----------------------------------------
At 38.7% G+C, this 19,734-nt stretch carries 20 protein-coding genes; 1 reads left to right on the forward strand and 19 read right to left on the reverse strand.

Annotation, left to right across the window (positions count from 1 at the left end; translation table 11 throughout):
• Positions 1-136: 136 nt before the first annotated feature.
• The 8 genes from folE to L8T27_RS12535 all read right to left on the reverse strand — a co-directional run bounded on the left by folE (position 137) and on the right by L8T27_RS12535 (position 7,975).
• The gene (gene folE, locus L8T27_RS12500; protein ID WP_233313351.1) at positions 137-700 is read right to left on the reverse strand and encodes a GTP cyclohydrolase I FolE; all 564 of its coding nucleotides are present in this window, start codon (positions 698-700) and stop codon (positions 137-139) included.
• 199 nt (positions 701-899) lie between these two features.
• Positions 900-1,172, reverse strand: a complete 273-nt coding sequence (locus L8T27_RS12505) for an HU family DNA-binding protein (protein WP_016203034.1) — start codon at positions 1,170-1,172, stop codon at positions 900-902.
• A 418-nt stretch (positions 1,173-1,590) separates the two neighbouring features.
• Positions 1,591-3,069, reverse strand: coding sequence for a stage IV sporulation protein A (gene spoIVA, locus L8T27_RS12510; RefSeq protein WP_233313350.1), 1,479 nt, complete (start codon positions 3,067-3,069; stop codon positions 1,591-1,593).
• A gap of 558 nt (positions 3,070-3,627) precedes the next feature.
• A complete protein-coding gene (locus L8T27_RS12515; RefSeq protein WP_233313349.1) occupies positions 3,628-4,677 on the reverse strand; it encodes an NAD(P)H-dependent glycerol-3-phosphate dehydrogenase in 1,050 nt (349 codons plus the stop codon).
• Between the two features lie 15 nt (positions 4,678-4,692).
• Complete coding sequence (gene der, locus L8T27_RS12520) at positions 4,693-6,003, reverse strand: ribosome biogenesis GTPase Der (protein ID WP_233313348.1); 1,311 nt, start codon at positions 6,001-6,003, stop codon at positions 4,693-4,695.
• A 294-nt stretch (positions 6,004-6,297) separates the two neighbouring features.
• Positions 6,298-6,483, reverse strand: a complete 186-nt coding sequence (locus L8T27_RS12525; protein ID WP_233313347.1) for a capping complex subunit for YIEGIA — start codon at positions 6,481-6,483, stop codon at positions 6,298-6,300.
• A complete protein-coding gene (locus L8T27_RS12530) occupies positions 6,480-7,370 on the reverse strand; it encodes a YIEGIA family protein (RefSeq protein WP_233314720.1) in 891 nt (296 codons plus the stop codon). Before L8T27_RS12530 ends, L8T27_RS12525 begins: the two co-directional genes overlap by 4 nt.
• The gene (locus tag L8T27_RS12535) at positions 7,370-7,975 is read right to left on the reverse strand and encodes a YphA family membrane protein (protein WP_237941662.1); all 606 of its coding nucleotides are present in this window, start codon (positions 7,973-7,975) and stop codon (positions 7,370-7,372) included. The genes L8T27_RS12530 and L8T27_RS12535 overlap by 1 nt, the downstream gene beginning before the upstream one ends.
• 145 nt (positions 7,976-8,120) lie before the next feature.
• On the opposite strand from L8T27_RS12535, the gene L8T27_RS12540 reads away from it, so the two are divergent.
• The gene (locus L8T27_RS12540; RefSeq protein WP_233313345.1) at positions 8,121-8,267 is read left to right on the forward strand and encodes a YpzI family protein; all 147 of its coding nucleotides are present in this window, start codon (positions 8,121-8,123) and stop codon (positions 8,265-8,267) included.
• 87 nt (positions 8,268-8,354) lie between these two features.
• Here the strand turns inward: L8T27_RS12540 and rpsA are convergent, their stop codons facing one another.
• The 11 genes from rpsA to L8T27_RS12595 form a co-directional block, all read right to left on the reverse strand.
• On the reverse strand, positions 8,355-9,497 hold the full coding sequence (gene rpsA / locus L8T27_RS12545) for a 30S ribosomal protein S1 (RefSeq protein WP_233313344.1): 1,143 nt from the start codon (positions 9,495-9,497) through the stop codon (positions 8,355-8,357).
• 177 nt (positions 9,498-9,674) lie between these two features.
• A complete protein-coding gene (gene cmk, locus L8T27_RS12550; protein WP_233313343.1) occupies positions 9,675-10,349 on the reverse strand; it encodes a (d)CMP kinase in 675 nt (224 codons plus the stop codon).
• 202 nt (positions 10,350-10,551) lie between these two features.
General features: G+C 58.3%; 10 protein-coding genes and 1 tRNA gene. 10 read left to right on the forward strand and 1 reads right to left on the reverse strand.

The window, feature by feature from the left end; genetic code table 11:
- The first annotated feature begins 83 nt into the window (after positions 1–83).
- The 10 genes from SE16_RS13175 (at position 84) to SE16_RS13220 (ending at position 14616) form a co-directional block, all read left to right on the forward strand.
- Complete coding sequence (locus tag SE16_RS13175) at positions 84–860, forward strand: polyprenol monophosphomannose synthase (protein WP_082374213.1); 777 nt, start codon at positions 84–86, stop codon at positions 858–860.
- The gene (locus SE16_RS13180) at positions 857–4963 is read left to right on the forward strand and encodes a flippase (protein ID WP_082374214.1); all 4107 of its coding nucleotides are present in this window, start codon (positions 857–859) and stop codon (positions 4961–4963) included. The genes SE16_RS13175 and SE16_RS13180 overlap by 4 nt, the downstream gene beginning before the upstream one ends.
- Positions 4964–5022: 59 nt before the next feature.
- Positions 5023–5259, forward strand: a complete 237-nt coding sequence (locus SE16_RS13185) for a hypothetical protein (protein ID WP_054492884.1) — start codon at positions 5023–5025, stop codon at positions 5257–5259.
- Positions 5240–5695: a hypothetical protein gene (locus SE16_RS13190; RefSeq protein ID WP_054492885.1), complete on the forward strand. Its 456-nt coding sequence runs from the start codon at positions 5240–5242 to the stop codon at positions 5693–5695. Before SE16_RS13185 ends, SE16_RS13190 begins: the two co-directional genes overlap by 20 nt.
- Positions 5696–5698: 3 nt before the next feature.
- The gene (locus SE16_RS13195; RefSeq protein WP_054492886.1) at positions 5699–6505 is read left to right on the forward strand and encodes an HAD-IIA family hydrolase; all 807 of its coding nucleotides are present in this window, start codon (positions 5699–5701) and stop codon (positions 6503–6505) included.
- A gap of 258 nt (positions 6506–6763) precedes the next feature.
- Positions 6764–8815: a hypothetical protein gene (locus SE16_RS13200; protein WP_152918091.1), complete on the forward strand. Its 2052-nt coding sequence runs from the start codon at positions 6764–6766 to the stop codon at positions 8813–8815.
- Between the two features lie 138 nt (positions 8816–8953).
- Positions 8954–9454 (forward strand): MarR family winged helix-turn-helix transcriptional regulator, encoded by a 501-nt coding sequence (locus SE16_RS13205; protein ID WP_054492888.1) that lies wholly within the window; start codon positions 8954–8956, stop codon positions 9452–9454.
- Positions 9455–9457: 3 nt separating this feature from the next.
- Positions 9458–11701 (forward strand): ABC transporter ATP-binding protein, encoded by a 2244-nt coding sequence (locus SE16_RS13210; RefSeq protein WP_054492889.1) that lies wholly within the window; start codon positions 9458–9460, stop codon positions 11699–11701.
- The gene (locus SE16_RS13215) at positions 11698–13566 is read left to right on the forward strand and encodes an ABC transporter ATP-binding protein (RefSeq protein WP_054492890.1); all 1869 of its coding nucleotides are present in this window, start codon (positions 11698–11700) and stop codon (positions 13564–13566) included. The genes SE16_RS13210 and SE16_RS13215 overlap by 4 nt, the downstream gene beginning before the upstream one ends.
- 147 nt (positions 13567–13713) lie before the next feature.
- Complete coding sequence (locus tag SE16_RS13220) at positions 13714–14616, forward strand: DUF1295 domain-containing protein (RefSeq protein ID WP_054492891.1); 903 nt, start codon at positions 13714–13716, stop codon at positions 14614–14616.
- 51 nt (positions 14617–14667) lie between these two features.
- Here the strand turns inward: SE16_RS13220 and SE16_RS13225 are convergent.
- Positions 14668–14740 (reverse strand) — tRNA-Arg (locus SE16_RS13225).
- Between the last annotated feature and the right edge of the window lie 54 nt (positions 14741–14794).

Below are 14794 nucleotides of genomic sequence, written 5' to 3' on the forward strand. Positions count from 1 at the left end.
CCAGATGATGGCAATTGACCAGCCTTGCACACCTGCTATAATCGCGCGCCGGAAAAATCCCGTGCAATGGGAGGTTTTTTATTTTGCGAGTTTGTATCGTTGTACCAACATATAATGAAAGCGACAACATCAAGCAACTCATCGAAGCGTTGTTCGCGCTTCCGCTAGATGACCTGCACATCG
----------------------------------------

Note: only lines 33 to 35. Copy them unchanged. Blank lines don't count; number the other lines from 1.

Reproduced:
- The gene (locus SE16_RS13180) at positions 857–4963 is read left to right on the forward strand and encodes a flippase (protein ID WP_082374214.1); all 4107 of its coding nucleotides are present in this window, start codon (positions 857–859) and stop codon (positions 4961–4963) included. The genes SE16_RS13175 and SE16_RS13180 overlap by 4 nt, the downstream gene beginning before the upstream one ends.
- Positions 4964–5022: 59 nt before the next feature.
- Positions 5023–5259, forward strand: a complete 237-nt coding sequence (locus SE16_RS13185) for a hypothetical protein (protein ID WP_054492884.1) — start codon at positions 5023–5025, stop codon at positions 5257–5259.